The next few whistles came mercifully quickly, and we hit them somewhere before the railway bridge.

All in all, not our usual exhibition pretty rowing, however it seemed to work. Tomorrow we'll have to row well to stay away from Clare Hall until we either row over or hit something ahead of us. All that remains to be said, is yeah buddy :) (Swords)
It was incredible bankpartying this race. Clare Hall dispatched Jesus IV around the motorway bridge as expected and the overbump was definitely on as Corpus failed to make ground on Pembroke ahead.

Through the Gut Corpus were going round Grassy and coming up to the Plough 4 lengths was called which shortly went down to 3 lengths and then 2 coming round Ditton.

The whistles soon followed and FaT IV reclaimed the IVth headship in style by overbumping in the straight leading up to the Railway Bridge. An incredible row! (Mark)
Bumped by Clare Hall
Richard's bankside text update: "4th men bumped whilst only 2 lengths off the double overbump". 'Nuff said. There are two exceptionally fast crews in the bottom of the fourth division. We are one of them. Unfortunately, Clare Hall are the other, and today they rowed better than us. Simple. (Tom L)
An evidently disappointing result for many crew members. It's hard to pinpoint precisely what went wrong. Perhaps much of it was psychological. The generally feeling was that Clare Hall had brought their A game and we had failed to respond, our game was up.

Our start had felt reasonable, but our general rowing had an air of complacency and perhaps a lack of concentration. The technical faults that we had shown on the previous days were all too obvious by reach. The gap was closed down steadily down the course before they put us out of our misery just before the railway bridge. Perhaps the physical strain of the last couple of days had really started to take its toll on us. After all, it's never easy to row balls to the wall three days running for 2.5K.

Excuses aside, we broke. Be that either physically or mentally, we didn't do what we needed to do when it mattered and Clare Hall were the better crew on the day. Our tendency to get flustered when a crew closes in on us was all too reminiscent of the situation with Queens last term. It seems we still haven't learned and perhaps ought to grow a pair. Hardening the fuck up and not rowing like dickheads when a crew closes probably helps with being successful in bumps racing.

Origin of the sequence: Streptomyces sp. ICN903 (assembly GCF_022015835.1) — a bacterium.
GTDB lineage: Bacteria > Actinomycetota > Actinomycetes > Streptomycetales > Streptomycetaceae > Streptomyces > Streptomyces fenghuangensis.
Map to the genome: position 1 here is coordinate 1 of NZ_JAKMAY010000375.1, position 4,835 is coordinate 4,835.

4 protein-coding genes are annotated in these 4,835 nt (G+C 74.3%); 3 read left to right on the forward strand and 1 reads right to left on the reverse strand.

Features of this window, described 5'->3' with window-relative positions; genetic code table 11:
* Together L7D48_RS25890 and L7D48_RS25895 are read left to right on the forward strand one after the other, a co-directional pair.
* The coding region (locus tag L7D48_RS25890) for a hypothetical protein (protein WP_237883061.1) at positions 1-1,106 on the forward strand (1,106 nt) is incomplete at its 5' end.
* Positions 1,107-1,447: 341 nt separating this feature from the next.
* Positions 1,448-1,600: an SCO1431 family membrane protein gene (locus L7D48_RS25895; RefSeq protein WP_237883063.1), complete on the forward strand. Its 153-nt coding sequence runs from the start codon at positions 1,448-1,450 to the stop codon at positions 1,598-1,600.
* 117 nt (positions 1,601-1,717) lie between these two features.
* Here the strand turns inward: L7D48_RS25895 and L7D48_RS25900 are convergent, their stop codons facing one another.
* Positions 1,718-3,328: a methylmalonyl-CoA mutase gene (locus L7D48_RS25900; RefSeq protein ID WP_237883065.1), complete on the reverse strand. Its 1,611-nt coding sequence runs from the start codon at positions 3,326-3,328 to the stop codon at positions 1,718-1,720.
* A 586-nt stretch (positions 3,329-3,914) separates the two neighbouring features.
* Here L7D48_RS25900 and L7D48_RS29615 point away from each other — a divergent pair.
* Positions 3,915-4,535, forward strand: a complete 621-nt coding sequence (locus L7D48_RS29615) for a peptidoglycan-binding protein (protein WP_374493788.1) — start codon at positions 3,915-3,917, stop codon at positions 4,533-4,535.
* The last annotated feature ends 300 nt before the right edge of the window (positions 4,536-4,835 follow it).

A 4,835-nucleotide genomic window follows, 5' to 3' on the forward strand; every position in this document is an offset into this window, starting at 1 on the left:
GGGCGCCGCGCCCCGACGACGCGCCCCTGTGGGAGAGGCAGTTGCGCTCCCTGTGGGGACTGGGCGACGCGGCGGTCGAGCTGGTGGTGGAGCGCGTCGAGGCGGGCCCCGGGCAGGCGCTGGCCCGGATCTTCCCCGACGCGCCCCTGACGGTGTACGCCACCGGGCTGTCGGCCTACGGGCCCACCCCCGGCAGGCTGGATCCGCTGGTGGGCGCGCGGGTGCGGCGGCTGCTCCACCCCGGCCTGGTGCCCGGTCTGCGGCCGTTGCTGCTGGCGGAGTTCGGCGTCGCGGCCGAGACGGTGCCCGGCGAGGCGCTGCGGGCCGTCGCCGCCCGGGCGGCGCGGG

Jokes aside, a focus on keeping our head in our own boat throughout the race is perhaps something to bear in mind for the final today tomorrow. The crew certainly has potential, a bit more focus and concentration could go a long way to realising it. (Tsunami)
Well, this was hardly ideal. 2 pretty average practice starts, and a complete absence of the usual M4 pretty paddling didn't exactly bode well for today's race, and it seemed that most people's heads were in the Clare Hall boat rather than our own.

We were pretty slow off the start, and Clare Hall rapidly gained the first whistle on us. We failed to make any serious impression on the Pembroke III crew ahead of us, and they bumped Trinity Hall III at some point near first post if I remember correctly. We continued on with us periodically pulling away from Clare Hall when we decided to row, and them gaining on us when we spacked about. At some points they got to about half a length off, but we held them off reasonably until the reach. Here we actually rowed alright-ish, however unfortunately, so did they, and push and counter push lead to them being a canvas off. We then held them there for pretty much the entirety of the reach before a massive push on their part led to us going down just before the railway bridge.